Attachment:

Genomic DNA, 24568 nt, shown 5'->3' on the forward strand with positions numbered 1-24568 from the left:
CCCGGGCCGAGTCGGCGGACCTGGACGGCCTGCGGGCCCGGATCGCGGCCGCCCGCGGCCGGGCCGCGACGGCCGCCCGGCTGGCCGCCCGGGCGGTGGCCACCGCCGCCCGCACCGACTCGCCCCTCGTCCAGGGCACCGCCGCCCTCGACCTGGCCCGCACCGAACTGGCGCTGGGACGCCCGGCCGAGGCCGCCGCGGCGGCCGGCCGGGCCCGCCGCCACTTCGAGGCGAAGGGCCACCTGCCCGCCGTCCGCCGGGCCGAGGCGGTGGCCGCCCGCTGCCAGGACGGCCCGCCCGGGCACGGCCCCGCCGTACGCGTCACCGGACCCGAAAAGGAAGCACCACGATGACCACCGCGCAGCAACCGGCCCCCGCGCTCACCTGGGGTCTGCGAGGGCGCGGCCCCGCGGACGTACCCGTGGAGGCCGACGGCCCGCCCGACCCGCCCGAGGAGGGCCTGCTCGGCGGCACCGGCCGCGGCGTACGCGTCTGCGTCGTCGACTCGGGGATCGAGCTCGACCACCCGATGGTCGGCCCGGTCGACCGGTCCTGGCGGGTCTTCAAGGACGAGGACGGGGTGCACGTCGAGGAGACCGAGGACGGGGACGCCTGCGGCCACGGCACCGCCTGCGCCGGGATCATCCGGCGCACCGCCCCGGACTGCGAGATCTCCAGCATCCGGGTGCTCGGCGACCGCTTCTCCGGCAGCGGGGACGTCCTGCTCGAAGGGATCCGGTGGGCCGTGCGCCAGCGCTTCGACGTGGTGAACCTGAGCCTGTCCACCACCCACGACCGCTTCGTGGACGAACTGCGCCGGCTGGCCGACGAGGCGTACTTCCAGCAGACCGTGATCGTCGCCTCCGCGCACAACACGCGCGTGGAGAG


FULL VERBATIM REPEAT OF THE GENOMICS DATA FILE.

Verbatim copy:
Genomic DNA, 24568 nt, shown 5'->3' on the forward strand with positions numbered 1-24568 from the left:
CCCGGGCCGAGTCGGCGGACCTGGACGGCCTGCGGGCCCGGATCGCGGCCGCCCGCGGCCGGGCCGCGACGGCCGCCCGGCTGGCCGCCCGGGCGGTGGCCACCGCCGCCCGCACCGACTCGCCCCTCGTCCAGGGCACCGCCGCCCTCGACCTGGCCCGCACCGAACTGGCGCTGGGACGCCCGGCCGAGGCCGCCGCGGCGGCCGGCCGGGCCCGCCGCCACTTCGAGGCGAAGGGCCACCTGCCCGCCGTCCGCCGGGCCGAGGCGGTGGCCGCCCGCTGCCAGGACGGCCCGCCCGGGCACGGCCCCGCCGTACGCGTCACCGGACCCGAAAAGGAAGCACCACGATGACCACCGCGCAGCAACCGGCCCCCGCGCTCACCTGGGGTCTGCGAGGGCGCGGCCCCGCGGACGTACCCGTGGAGGCCGACGGCCCGCCCGACCCGCCCGAGGAGGGCCTGCTCGGCGGCACCGGCCGCGGCGTACGCGTCTGCGTCGTCGACTCGGGGATCGAGCTCGACCACCCGATGGTCGGCCCGGTCGACCGGTCCTGGCGGGTCTTCAAGGACGAGGACGGGGTGCACGTCGAGGAGACCGAGGACGGGGACGCCTGCGGCCACGGCACCGCCTGCGCCGGGATCATCCGGCGCACCGCCCCGGACTGCGAGATCTCCAGCATCCGGGTGCTCGGCGACCGCTTCTCCGGCAGCGGGGACGTCCTGCTCGAAGGGATCCGGTGGGCCGTGCGCCAGCGCTTCGACGTGGTGAACCTGAGCCTGTCCACCACCCACGACCGCTTCGTGGACGAACTGCGCCGGCTGGCCGACGAGGCGTACTTCCAGCAGACCGTGATCGTCGCCTCCGCGCACAACACGCGCGTGGAGAG